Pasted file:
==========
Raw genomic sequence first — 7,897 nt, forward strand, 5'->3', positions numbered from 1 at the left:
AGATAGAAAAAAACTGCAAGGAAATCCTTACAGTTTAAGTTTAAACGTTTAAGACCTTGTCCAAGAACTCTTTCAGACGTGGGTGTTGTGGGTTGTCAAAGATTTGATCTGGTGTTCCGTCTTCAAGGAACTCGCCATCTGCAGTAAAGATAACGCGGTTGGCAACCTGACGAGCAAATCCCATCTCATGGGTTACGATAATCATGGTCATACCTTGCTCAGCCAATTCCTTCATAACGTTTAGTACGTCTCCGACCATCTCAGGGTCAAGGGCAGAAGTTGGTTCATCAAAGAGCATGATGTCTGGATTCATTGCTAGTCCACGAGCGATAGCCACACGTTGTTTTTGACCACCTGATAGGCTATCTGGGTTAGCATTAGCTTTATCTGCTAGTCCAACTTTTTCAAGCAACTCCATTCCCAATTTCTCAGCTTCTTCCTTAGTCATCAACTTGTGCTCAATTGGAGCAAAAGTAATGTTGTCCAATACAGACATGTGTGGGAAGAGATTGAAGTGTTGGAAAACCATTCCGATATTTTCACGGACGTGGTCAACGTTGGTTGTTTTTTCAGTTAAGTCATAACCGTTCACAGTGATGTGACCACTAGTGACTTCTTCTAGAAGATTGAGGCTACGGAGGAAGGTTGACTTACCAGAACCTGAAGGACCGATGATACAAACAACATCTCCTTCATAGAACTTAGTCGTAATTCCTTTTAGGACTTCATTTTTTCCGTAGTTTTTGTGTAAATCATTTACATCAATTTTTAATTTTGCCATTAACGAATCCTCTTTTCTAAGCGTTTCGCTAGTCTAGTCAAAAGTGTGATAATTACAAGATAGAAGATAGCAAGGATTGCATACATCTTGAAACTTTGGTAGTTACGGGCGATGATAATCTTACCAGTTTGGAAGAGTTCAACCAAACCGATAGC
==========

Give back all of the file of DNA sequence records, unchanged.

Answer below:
Raw genomic sequence first — 7,897 nt, forward strand, 5'->3', positions numbered from 1 at the left:
AGATAGAAAAAAACTGCAAGGAAATCCTTACAGTTTAAGTTTAAACGTTTAAGACCTTGTCCAAGAACTCTTTCAGACGTGGGTGTTGTGGGTTGTCAAAGATTTGATCTGGTGTTCCGTCTTCAAGGAACTCGCCATCTGCAGTAAAGATAACGCGGTTGGCAACCTGACGAGCAAATCCCATCTCATGGGTTACGATAATCATGGTCATACCTTGCTCAGCCAATTCCTTCATAACGTTTAGTACGTCTCCGACCATCTCAGGGTCAAGGGCAGAAGTTGGTTCATCAAAGAGCATGATGTCTGGATTCATTGCTAGTCCACGAGCGATAGCCACACGTTGTTTTTGACCACCTGATAGGCTATCTGGGTTAGCATTAGCTTTATCTGCTAGTCCAACTTTTTCAAGCAACTCCATTCCCAATTTCTCAGCTTCTTCCTTAGTCATCAACTTGTGCTCAATTGGAGCAAAAGTAATGTTGTCCAATACAGACATGTGTGGGAAGAGATTGAAGTGTTGGAAAACCATTCCGATATTTTCACGGACGTGGTCAACGTTGGTTGTTTTTTCAGTTAAGTCATAACCGTTCACAGTGATGTGACCACTAGTGACTTCTTCTAGAAGATTGAGGCTACGGAGGAAGGTTGACTTACCAGAACCTGAAGGACCGATGATACAAACAACATCTCCTTCATAGAACTTAGTCGTAATTCCTTTTAGGACTTCATTTTTTCCGTAGTTTTTGTGTAAATCATTTACATCAATTTTTAATTTTGCCATTAACGAATCCTCTTTTCTAAGCGTTTCGCTAGTCTAGTCAAAAGTGTGATAATTACAAGATAGAAGATAGCAAGGATTGCATACATCTTGAAACTTTGGTAGTTACGGGCGATGATAATCTTACCAGTTTGGAAGAGTTCAACCAAACCGATAGC